Still, while most of the plants sustained quite some frost damage, a few trusty blooms hid from the cold.
'Rozanne' geranium, lurking under the overgrown lantana, survived the frost and continues a profusion of cheerful blue blooms. Thank goodness for this lovely little perennial. It's disappointing in the summer, succumbing to the heat, but boy--it works hard in the fall to liven up the garden.
Most of the lantana blooms disappeared, but a few blooms remained on the lower, hidden-from-frost portion of the plants. They look tired, though, having worked hard to feed butterflies and hummingbirds all summer and fall. They deserve a rest.
A few blooms remain on the tall verbena...
...as well as the Mexican sage. Newly planted in the garden, I'm anxious to see how the sage performs next year. So far, it's been a stunning addition to the fall garden.
Here I go again...my love affair with fraise des bois is well noted. Still blooming, still producing fruit. I won't bore you with my continued ravings...
Even a bit of gaura remains in the garden. A few whirling butterflies, ready to tuck their wings in for the season.
Ah, but the camellias...I'm becoming obsessed with camellias. Honestly, I wish I had planted dozens of camellias throughout the garden. I also wish I had noted the varieties I planted years ago. Keeping records of ornamentals was not my forté when I began gardening long ago.
A few sprigs of 'Provence' lavender fight the cold, willing one more flush of blooms. I fear they're losing this battle.
What the heck is happening here? An azalea bloom appeared in the front garden. This is not an Encore azalea. These bushes only bloom in the spring.
Of course, the azaleas might be confused by the flush of blossoms on our daughter's cherry "birthday" tree. It blooms both spring and fall. In hindsight, I wish we had planted a normal, spring-only blooming cherry tree. Cherry blossoms in fall are just...bizarre.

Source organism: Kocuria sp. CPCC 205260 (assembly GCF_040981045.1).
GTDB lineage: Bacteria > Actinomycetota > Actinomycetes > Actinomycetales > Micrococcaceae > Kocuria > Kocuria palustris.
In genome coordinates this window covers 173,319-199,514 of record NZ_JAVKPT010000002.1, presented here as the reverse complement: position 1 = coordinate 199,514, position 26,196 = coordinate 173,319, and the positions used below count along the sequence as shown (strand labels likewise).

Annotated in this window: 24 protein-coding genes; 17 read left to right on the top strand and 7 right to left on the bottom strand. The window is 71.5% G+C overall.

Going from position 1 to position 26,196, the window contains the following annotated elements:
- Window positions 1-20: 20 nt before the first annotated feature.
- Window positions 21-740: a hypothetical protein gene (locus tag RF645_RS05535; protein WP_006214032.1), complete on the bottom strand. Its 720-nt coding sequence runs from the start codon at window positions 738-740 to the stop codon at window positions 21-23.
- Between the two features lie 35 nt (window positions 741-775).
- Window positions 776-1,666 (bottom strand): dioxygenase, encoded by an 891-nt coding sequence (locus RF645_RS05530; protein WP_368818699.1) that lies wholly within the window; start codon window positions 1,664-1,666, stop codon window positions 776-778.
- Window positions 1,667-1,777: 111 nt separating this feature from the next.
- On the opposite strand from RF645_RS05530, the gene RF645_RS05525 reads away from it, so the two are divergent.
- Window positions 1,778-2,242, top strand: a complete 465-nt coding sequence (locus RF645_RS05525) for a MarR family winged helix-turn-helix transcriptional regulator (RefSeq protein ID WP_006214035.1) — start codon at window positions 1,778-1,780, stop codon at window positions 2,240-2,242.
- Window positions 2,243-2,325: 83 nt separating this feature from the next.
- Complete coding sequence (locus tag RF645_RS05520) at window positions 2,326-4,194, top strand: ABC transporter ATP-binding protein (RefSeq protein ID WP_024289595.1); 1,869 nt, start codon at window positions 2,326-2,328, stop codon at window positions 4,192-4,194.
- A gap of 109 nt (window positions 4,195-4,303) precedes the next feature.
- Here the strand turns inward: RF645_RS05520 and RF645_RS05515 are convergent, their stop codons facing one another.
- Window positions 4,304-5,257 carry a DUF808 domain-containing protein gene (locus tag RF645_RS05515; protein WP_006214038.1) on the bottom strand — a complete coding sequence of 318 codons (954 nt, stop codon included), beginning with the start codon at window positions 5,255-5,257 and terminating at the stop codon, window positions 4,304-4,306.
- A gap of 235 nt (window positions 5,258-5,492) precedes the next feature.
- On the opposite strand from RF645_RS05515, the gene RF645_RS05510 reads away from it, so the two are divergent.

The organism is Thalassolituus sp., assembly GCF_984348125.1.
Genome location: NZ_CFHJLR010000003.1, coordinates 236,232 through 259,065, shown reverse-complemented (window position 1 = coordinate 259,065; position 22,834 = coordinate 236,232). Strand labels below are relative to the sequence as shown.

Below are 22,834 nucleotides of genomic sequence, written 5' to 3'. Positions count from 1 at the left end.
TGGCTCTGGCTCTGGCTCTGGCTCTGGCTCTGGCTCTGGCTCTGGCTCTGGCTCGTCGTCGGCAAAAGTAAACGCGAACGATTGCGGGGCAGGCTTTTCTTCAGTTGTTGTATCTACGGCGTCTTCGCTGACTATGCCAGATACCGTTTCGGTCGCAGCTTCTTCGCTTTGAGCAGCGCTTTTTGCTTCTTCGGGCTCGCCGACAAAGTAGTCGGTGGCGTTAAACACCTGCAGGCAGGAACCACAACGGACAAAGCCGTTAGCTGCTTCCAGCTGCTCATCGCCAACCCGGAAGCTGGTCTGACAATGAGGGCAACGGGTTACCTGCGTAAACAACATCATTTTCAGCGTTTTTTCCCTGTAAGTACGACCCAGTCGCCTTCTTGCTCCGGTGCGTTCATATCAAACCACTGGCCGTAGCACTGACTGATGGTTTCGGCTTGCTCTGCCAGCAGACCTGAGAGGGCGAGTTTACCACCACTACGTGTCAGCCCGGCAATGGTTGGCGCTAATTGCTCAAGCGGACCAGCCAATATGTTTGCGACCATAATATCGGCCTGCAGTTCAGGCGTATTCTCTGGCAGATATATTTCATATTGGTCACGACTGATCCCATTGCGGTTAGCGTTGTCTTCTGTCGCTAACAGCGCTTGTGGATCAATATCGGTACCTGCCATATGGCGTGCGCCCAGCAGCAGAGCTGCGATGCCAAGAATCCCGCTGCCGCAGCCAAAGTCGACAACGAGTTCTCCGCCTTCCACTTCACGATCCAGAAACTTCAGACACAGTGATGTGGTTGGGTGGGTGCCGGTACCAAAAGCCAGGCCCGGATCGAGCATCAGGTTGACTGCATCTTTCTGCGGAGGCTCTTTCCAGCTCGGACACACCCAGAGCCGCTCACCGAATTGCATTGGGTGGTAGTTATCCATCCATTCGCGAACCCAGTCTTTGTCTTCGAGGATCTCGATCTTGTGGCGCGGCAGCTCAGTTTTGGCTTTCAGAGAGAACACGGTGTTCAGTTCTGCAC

'Blushing Bride' hydrangea looks like a tired old housewife these days...
...but the viburnum--wow! The huge, lacy blooms apparently enjoy the chill.
I'm thrilled about the newly planted witchhazel. I've been coveting it for awhile, and when I found it at a local plant sale, it followed me home. I'm so excited, I'm about to burst--just like these buds.
Now, this Encore azalea is supposed to bloom now. Sadly, most of the blooms succumbed to frost.
The tiny blue blooms of rosemary are rare in our garden, as we don't have much sun to encourage flowering. I'm always envious of the bloom-filled, enormous rosemary bushes I see in sun-rich gardens. Still, I love rosemary regardless of its lack of prolific blooms. It's truly my favorite herb.
We've been harvesting sweet peas for a few weeks, thanks to a fall planting and some low tunnels to protect the kitchen garden from frost. With the abundant blooms, I'm hoping we'll be eating peas for quite awhile.
In the herb garden, the mint is the last bloom standing...
In the back garden by the pool, the tea olives' tiny blooms appeared.
And soon, soon, my favorite winter bloom will appear--Winter Daphne. Just a little bit longer until its sweet scent welcomes visitors at our door.
While most of the perennials only sport seed pods...
...a few fall annuals remain. I've never been a fan of mums, but these mounds of cheerful yellow flowers found homes in wicker pumpkin shaped baskets.
But pansies and violas will forever be some of my favorite flowers.
As you know, I often curse our overly shady garden. But then, fall arrives...
...and from every window, the intense colors of the forest remind me to be grateful for our shady gardens.
Happy Garden Bloggers' Bloom Day! To visit more autumn gardens, please visit May Dreams Gardens.